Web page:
Carbonate-rich lakes as possible places where life on Earth originated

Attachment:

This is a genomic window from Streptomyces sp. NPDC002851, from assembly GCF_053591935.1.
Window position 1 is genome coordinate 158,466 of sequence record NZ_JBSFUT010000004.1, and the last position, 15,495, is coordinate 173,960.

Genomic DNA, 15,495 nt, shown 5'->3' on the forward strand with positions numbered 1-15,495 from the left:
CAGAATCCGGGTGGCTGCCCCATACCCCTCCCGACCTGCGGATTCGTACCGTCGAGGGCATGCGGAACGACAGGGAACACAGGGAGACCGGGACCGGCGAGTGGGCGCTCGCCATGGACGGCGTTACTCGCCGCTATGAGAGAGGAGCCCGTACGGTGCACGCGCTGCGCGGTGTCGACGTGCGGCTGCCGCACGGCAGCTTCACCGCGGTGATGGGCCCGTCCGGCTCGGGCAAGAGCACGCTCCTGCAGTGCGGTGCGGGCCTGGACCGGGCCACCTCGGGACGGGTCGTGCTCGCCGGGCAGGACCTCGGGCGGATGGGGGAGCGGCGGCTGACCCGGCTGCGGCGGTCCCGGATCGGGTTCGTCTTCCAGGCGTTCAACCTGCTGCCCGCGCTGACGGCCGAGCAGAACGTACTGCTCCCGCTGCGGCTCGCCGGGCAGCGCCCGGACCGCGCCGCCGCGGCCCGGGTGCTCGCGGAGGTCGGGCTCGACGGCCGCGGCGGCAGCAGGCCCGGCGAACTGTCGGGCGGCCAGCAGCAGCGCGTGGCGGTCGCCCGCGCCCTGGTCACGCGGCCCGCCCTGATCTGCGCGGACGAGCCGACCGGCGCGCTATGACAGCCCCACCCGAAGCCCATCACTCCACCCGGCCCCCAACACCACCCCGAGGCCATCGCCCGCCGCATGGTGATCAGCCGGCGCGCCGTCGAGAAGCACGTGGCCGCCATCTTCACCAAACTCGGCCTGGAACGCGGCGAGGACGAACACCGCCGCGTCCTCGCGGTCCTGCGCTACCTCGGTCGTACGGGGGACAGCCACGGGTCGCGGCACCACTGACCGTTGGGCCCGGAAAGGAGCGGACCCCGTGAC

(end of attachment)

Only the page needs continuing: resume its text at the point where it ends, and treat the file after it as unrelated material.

An article published in the journal “Proceedings of the National Academy of Science” reports a study on carbonate-rich lakes as possible places where life on Earth originated. Jonathan Toner and David Catling of the University of Washington measured the concentration of phosphorus, an element crucial for various cellular processes, in carbonate-rich lakes, detecting phosphorus concentrations up to 50,000 times higher than those present in seawaters, in river waters and also in those of other lakes. The two researchers found a link between an abundance of carbonates and phosphorus, a discovery that offers a possible solution to the problem of the shortage of phosphorus in other possible places of origin of life.